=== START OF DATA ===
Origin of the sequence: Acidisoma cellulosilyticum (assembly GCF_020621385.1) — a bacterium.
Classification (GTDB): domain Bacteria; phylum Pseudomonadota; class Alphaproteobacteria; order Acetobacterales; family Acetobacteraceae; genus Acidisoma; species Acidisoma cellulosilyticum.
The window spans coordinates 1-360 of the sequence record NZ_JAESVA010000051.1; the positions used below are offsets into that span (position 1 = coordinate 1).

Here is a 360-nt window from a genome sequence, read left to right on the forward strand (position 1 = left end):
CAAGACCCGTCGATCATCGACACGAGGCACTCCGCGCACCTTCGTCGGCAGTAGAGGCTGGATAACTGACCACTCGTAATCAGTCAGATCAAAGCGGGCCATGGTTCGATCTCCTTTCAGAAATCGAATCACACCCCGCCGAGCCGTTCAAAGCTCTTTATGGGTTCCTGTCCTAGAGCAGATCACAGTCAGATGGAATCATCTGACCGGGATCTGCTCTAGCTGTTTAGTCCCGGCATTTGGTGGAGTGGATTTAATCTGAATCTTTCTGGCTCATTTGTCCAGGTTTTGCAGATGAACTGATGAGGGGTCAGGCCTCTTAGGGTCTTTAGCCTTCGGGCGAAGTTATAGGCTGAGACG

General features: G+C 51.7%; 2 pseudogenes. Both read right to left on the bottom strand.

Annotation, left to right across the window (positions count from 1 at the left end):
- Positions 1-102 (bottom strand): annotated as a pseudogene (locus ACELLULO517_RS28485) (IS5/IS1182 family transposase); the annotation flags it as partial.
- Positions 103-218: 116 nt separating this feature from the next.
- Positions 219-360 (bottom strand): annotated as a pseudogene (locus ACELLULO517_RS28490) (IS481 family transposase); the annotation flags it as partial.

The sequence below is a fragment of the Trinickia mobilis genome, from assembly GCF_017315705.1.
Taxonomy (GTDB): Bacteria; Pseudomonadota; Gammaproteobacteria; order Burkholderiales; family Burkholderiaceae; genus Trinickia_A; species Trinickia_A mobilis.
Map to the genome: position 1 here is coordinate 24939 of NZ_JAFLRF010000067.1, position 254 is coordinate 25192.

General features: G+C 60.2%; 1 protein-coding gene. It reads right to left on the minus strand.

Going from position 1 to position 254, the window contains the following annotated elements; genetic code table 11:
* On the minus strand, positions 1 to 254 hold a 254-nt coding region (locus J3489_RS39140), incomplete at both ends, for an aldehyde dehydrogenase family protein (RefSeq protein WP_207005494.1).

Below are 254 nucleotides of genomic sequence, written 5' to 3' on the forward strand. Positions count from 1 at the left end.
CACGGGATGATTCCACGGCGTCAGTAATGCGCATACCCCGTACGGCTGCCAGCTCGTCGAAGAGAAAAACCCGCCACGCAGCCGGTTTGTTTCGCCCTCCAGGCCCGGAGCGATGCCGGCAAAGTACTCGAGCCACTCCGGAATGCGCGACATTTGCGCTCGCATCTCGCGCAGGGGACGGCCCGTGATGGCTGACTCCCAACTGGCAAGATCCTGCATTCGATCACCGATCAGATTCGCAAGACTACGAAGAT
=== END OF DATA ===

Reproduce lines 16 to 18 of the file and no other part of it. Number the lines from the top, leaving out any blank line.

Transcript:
* On the minus strand, positions 1 to 254 hold a 254-nt coding region (locus J3489_RS39140), incomplete at both ends, for an aldehyde dehydrogenase family protein (RefSeq protein WP_207005494.1).

Below are 254 nucleotides of genomic sequence, written 5' to 3' on the forward strand. Positions count from 1 at the left end.
CACGGGATGATTCCACGGCGTCAGTAATGCGCATACCCCGTACGGCTGCCAGCTCGTCGAAGAGAAAAACCCGCCACGCAGCCGGTTTGTTTCGCCCTCCAGGCCCGGAGCGATGCCGGCAAAGTACTCGAGCCACTCCGGAATGCGCGACATTTGCGCTCGCATCTCGCGCAGGGGACGGCCCGTGATGGCTGACTCCCAACTGGCAAGATCCTGCATTCGATCACCGATCAGATTCGCAAGACTACGAAGAT